Mark Kiyak, Chair
Associate Professor/Department Chair
Video Production Coordinator
(M.F.A., University of Miami)
Originally from New Jersey, Mr. Kiyak earned a BA in Film Production from the University of Miami in 1981 before embarking on a career in broadcasting at WLRN, a Miami public broadcasting station. He then moved back to the northeast, working at NBC in New York City for more than twenty years and in the process, winning two Emmy awards for his technical work during the 1996 Atlanta Olympics and the 2000 Olympics in Sydney, Australia. Mr. Kiyak eventually left NBC and returned to the University of Miami, where he earned a Master of Fine Arts degree in Film Production in 2003. At Fredonia, he teaches classes in television production and journalism, is the advisor to WNYF-TV, the student-run television station and is the video production coordinator for the department. His research interests revolve around the use of media as a political tool and the Media Reform movement. In addition, he has directed an experimental dance video shown at the “Dance in the Desert” festival in Las Vegas and the “International Choreographers Showcase in Edinburgh, Scotland; directing a video production of an original stage play for the state of Georgia’s “Education: Go Get It” initiative, later shown on public television; directed and edited “Hidden in the Hills” a documentary about the Great Blue Heron Music Festival which was screened at film festivals and on Louisiana Public Television; and he directs a local public affairs television show called “Dialogues” with his students making up the crew. When not in the classroom, he and his wife, Stephanie, love to travel and search for treasure in antique stores and “junque” shops, where he is always trying to add to his collections of baseball memorabilia and rare records.
(Ph.D., University of Vienna)
Dr. Benton joined the Fredonia Department of Communication in 2010 as a professor of public relations. He teaches courses that focus on ethical persuasion as it applies to building relationships with various publics through the mass media, organizational communication, and community outreach. A particular focus of Dr. Benton’s research is international communication and public diplomacy. Dr. Benton previously resided in Austria where he worked with the U.S. State Department in helping staff at various embassies better tell the American story to the world community. His research focuses extensively on the public diplomacy nations use to highlight attractive aspects of their cultures to build relationships with diverse international audiences. Dr. Benton’s research has appeared in numerous academic journals including Communication Education, The Journal of Applied Security Management, The Journal of Popular Culture, and Studies in Communication Sciences. His first book, The Challenge of Working for American: Perspectives of an International Workforce was published in 2014. He also enjoys movies of all kinds, video games, podcasts, Rammstein, comic books, bumming around Europe, and passionately following the sorry lot that is the Kansas City Royals.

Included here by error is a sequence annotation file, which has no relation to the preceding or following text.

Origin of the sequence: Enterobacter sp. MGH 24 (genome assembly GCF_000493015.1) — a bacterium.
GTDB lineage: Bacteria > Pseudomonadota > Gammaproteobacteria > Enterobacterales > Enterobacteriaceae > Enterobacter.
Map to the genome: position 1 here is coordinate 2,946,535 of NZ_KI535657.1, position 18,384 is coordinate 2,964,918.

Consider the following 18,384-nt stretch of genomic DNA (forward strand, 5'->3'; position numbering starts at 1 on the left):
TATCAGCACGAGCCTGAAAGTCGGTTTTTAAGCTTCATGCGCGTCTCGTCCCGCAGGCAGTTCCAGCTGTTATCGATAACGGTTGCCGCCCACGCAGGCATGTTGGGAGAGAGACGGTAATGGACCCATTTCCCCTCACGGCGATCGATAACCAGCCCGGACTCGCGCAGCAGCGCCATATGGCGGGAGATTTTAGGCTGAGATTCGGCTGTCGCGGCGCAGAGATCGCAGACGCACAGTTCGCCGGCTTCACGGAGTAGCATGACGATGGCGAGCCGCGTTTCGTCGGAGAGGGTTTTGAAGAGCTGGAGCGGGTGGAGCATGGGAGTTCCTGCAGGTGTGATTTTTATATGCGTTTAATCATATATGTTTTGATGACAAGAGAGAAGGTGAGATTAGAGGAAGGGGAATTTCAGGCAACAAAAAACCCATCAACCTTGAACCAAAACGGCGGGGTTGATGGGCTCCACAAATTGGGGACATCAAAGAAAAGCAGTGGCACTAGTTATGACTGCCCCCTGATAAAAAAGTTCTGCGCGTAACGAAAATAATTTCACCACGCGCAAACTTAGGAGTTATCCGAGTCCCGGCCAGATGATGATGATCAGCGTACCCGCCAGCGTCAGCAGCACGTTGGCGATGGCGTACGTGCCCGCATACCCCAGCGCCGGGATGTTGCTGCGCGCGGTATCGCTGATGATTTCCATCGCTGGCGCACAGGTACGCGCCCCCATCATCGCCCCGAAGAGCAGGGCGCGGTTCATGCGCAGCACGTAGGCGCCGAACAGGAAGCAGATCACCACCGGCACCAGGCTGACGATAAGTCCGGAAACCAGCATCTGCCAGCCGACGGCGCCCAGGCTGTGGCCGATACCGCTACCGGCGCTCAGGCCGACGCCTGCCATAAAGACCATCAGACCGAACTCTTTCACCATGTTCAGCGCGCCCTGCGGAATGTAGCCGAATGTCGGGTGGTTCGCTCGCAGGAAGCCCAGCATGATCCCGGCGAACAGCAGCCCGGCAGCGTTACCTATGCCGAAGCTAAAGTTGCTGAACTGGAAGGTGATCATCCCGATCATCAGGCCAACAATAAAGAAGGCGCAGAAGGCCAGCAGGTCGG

Following a 27-year tenure at Fredonia, Professor Dan Berggren left the faculty in 2004 to pursue his music career full time. He now resides in Ballston Spa, N.Y. Visit his Web site at www.berggrenfolk.com.
Linda Czuba Brigance
(Ph.D., University of Iowa)
Linda Brigance joined the communication faculty in 1998. Recently retired, she taught Communication Studies courses such as Gender and Communication, Communication Theory, and Persuasion. She also taught Rhetoric and Criticism, a department core course. Her research interests revolve around a curiosity about everyday public persuasion, such as political rhetoric, product advertising and entertainment venues like film, television, and public spaces like Disneyland and historical sites. Her most recent presentations and publications have focused on the representation of gender by women’s history museums and historical sites. Before teaching college, Dr. Brigance worked in corporate communications and marketing for heath care and arts organizations. Dr. Brigance enjoys traveling, reading, practicing Tai Chi, and watching independent and foreign films.
(M.S., Buffalo State College)
Ann Carden came to Fredonia in 2002 to help develop the public relations major. She has 31 years experience in public relations and broadcast journalism. She is the co-author of "Public Relations Writing Worktext: A Practical Guide for the Profession" (3rd ed.) and has written chapters for several other books. Ms. Carden's research interest focuses on the use of public relations in heritage tourism and the cultural phenomena that sometimes results. Her work has appeared in several scholarly journals, as well as professional publications. She is the recipient of 16 Excalibur Awards for excellence in public relations programming presented by the Buffalo/Niagara chapter of the Public Relations Society of America. She was named the chapter’s Public Relations Practitioner of the Year in 2001 and is Accredited in Public Relations by PRSA. She has been inducted into PRSA's College of Fellows, comprised of more than 300 senior practitioners and educators who have left a significant footprint on the public relations profession. Ms. Carden received a master’s degree in public relations management from Buffalo State College and a bachelor’s degree in broadcast journalism from West Virginia University.
Joseph C. Chilberg
(Ph.D., Ohio University)